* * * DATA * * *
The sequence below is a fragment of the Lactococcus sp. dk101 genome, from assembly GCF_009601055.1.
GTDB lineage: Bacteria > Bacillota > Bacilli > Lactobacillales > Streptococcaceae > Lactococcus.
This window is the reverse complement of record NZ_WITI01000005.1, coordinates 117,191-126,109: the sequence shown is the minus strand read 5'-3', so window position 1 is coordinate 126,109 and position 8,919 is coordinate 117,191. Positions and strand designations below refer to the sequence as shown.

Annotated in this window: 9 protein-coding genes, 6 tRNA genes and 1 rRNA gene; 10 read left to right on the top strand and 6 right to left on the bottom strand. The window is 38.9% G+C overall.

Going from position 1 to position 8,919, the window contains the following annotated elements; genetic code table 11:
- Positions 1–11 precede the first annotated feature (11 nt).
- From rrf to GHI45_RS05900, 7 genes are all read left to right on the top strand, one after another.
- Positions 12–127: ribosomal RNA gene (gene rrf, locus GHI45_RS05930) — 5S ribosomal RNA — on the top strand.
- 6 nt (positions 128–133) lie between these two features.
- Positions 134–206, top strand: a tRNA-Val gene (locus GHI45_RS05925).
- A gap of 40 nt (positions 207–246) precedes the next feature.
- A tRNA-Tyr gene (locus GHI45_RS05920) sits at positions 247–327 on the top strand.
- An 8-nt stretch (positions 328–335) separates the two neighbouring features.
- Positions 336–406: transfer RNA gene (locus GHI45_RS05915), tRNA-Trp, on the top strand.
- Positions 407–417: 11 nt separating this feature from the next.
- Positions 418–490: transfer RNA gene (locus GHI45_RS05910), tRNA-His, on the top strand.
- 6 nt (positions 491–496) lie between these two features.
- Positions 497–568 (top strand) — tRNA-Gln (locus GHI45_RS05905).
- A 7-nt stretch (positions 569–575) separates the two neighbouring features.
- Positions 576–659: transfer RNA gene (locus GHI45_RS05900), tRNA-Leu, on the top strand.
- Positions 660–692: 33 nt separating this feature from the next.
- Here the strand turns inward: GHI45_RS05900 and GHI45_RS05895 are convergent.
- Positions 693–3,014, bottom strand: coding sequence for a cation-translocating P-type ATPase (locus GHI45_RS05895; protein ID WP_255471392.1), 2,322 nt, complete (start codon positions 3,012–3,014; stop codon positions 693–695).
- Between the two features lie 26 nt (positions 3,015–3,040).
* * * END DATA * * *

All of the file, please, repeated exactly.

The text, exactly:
The sequence below is a fragment of the Lactococcus sp. dk101 genome, from assembly GCF_009601055.1.
GTDB lineage: Bacteria > Bacillota > Bacilli > Lactobacillales > Streptococcaceae > Lactococcus.
This window is the reverse complement of record NZ_WITI01000005.1, coordinates 117,191-126,109: the sequence shown is the minus strand read 5'-3', so window position 1 is coordinate 126,109 and position 8,919 is coordinate 117,191. Positions and strand designations below refer to the sequence as shown.

Annotated in this window: 9 protein-coding genes, 6 tRNA genes and 1 rRNA gene; 10 read left to right on the top strand and 6 right to left on the bottom strand. The window is 38.9% G+C overall.

Going from position 1 to position 8,919, the window contains the following annotated elements; genetic code table 11:
- Positions 1–11 precede the first annotated feature (11 nt).
- From rrf to GHI45_RS05900, 7 genes are all read left to right on the top strand, one after another.
- Positions 12–127: ribosomal RNA gene (gene rrf, locus GHI45_RS05930) — 5S ribosomal RNA — on the top strand.
- 6 nt (positions 128–133) lie between these two features.
- Positions 134–206, top strand: a tRNA-Val gene (locus GHI45_RS05925).
- A gap of 40 nt (positions 207–246) precedes the next feature.
- A tRNA-Tyr gene (locus GHI45_RS05920) sits at positions 247–327 on the top strand.
- An 8-nt stretch (positions 328–335) separates the two neighbouring features.
- Positions 336–406: transfer RNA gene (locus GHI45_RS05915), tRNA-Trp, on the top strand.
- Positions 407–417: 11 nt separating this feature from the next.
- Positions 418–490: transfer RNA gene (locus GHI45_RS05910), tRNA-His, on the top strand.
- 6 nt (positions 491–496) lie between these two features.
- Positions 497–568 (top strand) — tRNA-Gln (locus GHI45_RS05905).
- A 7-nt stretch (positions 569–575) separates the two neighbouring features.
- Positions 576–659: transfer RNA gene (locus GHI45_RS05900), tRNA-Leu, on the top strand.
- Positions 660–692: 33 nt separating this feature from the next.
- Here the strand turns inward: GHI45_RS05900 and GHI45_RS05895 are convergent.
- Positions 693–3,014, bottom strand: coding sequence for a cation-translocating P-type ATPase (locus GHI45_RS05895; protein ID WP_255471392.1), 2,322 nt, complete (start codon positions 3,012–3,014; stop codon positions 693–695).
- Between the two features lie 26 nt (positions 3,015–3,040).